Leaving a marriage isn’t easy, even under the best of circumstances; leaving a marriage almost arranged for you by your close-knit evangelical community once you realize you’re gay — As author Jenna Kadlec recalls in her new memoir, Heresy —harder.
Heretic expertly blends Kadlec’s lifelong experience of loving, being hurt and ultimately leaving the evangelical church to the evangelical in A carefully researched investigation of the power that wields power in everything from American politics to popular culture. As if the demands of a debut author’s press tour weren’t enough, Kadlec is also actively supporting the ongoing HarperCollins Union strike, even knowing that doing so might affect her sales as a HarperCollins book author.
Recently, Vogue spoke to Kadlec about writing about family, taking care of oneself through the emotionally draining process of writing a memoir , and uses her book as a “gateway” for those who have no experience with the concept of religious trauma. Read the full interview below.
Vogue: When did your book start to take shape?
Jeanna Kadlec: Honestly, I never No plan to write a memoir. During my 20 days, I was writing fiction, and in grad school I was writing fiction, but I read a lot of memoir. My partner and I were walking in Somerville [Massachusetts], and the title of the book stuck with me as we talked about some of the things that were going on in my life. It was one of those fully formed thoughts that I realized I was going to write about what happened to me. This title is really the North Star because it includes a lot of what the book will cover.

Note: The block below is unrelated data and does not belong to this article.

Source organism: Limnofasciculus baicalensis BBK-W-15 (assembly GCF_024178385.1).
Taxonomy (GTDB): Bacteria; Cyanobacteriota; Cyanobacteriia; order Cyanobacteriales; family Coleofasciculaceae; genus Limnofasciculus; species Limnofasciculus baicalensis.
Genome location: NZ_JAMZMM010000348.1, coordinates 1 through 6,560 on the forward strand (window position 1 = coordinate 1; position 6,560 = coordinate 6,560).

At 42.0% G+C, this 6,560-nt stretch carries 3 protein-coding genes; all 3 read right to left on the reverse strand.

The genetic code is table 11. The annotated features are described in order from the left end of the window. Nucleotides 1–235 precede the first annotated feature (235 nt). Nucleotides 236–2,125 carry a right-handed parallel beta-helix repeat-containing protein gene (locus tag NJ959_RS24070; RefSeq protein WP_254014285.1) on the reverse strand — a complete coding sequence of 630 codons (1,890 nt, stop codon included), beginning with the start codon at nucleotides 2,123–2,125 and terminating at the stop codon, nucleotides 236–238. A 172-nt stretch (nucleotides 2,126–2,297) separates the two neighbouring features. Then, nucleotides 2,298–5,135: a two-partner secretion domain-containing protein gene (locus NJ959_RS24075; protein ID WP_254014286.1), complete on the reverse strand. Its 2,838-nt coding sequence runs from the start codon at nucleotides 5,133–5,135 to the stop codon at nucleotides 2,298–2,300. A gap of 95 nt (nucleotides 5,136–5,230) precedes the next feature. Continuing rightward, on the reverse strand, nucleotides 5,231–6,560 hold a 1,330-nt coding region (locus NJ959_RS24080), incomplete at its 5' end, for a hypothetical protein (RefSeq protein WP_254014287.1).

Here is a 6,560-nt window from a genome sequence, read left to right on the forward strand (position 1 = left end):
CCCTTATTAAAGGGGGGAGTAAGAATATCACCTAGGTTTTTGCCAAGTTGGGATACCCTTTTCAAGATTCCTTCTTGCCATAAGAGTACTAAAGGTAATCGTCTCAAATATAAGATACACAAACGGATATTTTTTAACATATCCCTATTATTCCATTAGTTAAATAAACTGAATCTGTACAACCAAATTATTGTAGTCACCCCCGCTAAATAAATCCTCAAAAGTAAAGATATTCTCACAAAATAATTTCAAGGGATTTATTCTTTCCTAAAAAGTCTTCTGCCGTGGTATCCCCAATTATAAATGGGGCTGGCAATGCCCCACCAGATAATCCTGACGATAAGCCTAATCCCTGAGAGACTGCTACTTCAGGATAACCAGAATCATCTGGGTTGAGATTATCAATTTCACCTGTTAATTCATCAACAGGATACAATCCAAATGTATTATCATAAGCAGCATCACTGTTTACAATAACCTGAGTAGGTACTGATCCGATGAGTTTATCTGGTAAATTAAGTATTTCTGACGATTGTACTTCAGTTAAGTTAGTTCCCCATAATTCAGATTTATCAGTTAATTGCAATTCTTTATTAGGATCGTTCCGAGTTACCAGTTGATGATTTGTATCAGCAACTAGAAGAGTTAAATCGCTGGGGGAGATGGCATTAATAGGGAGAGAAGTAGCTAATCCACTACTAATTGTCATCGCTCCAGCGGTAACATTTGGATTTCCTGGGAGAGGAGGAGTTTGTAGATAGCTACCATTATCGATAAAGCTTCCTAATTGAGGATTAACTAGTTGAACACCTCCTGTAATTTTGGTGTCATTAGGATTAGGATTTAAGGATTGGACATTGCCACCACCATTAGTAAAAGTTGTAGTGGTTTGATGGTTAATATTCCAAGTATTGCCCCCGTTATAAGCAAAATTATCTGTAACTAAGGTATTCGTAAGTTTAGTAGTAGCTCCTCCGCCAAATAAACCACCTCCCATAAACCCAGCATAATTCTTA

Your book obviously contains a lot of material about your family and other loved ones. What’s it like to strike a balance between telling the truth and maintaining those relationships?
For a long time, especially in the early days of it, I lived for my family—that is, me and The lives of my immediate family, especially my parents — [write down] are distressed. I don’t have as many reservations about talking about my marriage because once it was over, my ex-husband and I never spoke again. So with him, I felt more closed and more free, like I wanted to still be generous and compassionate in describing what happened. I feel like, you know, he’s not in my life anymore, and I can speak my mind, but that wasn’t always the case with my family. They knew about the book, and I had many conversations with my mom and dad about the book, and yes, in the years I started writing the book, I was very anxious about what I was going to say. I end up on the sidelines and it’s fair game for things that I’ve witnessed and things that really directly affect my existence, but there are a lot of things that I’m not talking about and it’s definitely a balance. It’s not possible for everyone, for sure, but it’s really important to me – even though I’ve been estranged from my parents for a while – to go back to Iowa last year and talk to them . I want them to hear it directly from me; I don’t want people calling them up and saying, “Have you read what Jenna wrote?”